A quick search for twin-related art on Etsy brings up reinterpretations of The Shining twins in their blue babydoll dresses, conjoined twins in circus sideshows, and identical twins holding hands, their hair braided together, as well as whimsical art dolls, often splashed with fake blood. Common tags in listings of twin art include: strange, spooky, weird, horror, dark, macabre, unusual, surreal, Halloween.
In the first chapter of the novel Twins by Marcy Dermansky, Sue, younger by four minutes, coerces her identical twin sister, Chloe, to get matching tattoos of one another’s names for their 13th birthday. Without asking Chloe, she’s already stolen enough $20 bills, one at a time, from their dad’s wallet to pay a tattoo artist, who’s insisted on charging double since they’re minors. Sue has an almost irrational fear of being abandoned by her twin, who wants separate bedrooms and new friends. Sue wants to be her sister’s best friend, her only friend, and believes the tattoos will bind them together forever. When Chloe tries to say no, Sue steals one of her perfectly sharpened pencils from her backpack and cuts her arm until she bleeds. (Incidentally, Sue also grew up wanting them to be the next Olsen twins, but Chloe wanted no part of it.)
In White Is For Witching by Helen Oyeyemi, Miranda, the older, fraternal twin of Eliot, dies in the first sentence. Eliot is still searching for her, calling a phone number she hasn’t answered for months, and sliding I’m lonely notes under the door to an empty bedroom. The house is haunted. Much of the story is told from the point of view of the house Miranda is buried beneath. Eliot has a memory of Miranda, who has a disease that makes her crave chalk and plastic instead of real food, climbing into the giant fireplace and sputtering strange noises, attempting to reproduce the sound of a fire crackling, before choking on dust. He is always able to know which sound Miranda is trying to make, and the meaning of the sound, regardless of whether or not she is successful.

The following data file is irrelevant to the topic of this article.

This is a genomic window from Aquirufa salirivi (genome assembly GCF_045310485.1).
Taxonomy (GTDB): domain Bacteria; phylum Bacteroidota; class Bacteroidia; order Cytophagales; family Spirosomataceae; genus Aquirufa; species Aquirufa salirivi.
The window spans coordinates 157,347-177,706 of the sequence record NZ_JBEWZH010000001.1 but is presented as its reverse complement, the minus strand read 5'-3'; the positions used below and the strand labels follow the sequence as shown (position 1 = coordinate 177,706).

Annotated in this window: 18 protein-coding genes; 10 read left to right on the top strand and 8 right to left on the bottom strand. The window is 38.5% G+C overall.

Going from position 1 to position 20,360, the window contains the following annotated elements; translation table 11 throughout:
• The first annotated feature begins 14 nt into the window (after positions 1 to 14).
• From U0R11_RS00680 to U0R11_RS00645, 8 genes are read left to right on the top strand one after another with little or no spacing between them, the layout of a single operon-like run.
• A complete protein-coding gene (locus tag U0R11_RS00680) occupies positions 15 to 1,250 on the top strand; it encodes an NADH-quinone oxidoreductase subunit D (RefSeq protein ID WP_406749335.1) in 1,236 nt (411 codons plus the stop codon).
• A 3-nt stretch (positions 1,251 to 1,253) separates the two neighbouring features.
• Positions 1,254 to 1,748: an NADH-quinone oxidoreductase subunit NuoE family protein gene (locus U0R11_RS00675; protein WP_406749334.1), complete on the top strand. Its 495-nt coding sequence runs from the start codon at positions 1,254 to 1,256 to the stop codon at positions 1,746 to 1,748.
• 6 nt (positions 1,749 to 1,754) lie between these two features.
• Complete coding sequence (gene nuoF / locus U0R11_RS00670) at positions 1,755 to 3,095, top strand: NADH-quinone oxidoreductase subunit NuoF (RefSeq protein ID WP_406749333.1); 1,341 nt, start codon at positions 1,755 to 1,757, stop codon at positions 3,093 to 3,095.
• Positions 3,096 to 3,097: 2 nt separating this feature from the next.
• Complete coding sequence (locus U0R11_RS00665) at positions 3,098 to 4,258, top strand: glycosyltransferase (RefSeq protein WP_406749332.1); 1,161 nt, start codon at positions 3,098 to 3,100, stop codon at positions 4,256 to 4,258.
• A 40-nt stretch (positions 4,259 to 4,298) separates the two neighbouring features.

In Her Fearful Symmetry, by Audrey Niffenegger, Julia and Valentina are the identical twin daughters of Edie, who has a twin sister named Elspeth, who has recently died (within the first sentence, again), and left them an apartment in her will. An apartment which is, of course, haunted. Not only are Julia and Valentina identical, they’re also mirror twins: they have matching moles and freckles, one is right-handed while the other is left-handed, and one twin has her heart on the left side, the other on her right. Although they’re in their early 20’s, Julia and Valentina still wear matching outfits, hold hands, share lipstick, and sleep entwined in the same bed.
Recently, I found a book at the library called Black Heart Blue by Louisa Reid, and I could not help but smirk at the description on the cover; I texted it to my twin immediately, so we could laugh and snark together, despite living some 500 miles apart: “Twin sisters. One beautiful, one disfigured. Divided by a family secret . . ” We agreed that we both heard it in the dramatic voice of a movie trailer. I haven’t been able to finish reading it.
These books seem to describe a kind of inherent loneliness with twins, as though we are forever pushed together and pulled apart, unable to define our own boundaries. We are too close, too entwined, too enmeshed, attempting to untangle ourselves, separate ourselves, become individuals — but whichever direction we go, too close or too far, it’s never enough.
Each novel has a twin who clings too tightly and a twin who struggles for freedom, a twin who is closer to weird and a twin who is closer to normal, a twin who is mad and a twin who is sane, an ugly twin and a pretty twin, an introvert and an extrovert. (The most classic example of this may be Elizabeth and Jessica from Sweet Valley High; one bookish and silent, the other popular and rebellious.) The stories feel romanticized and exaggerated to me, though maybe that’s the point.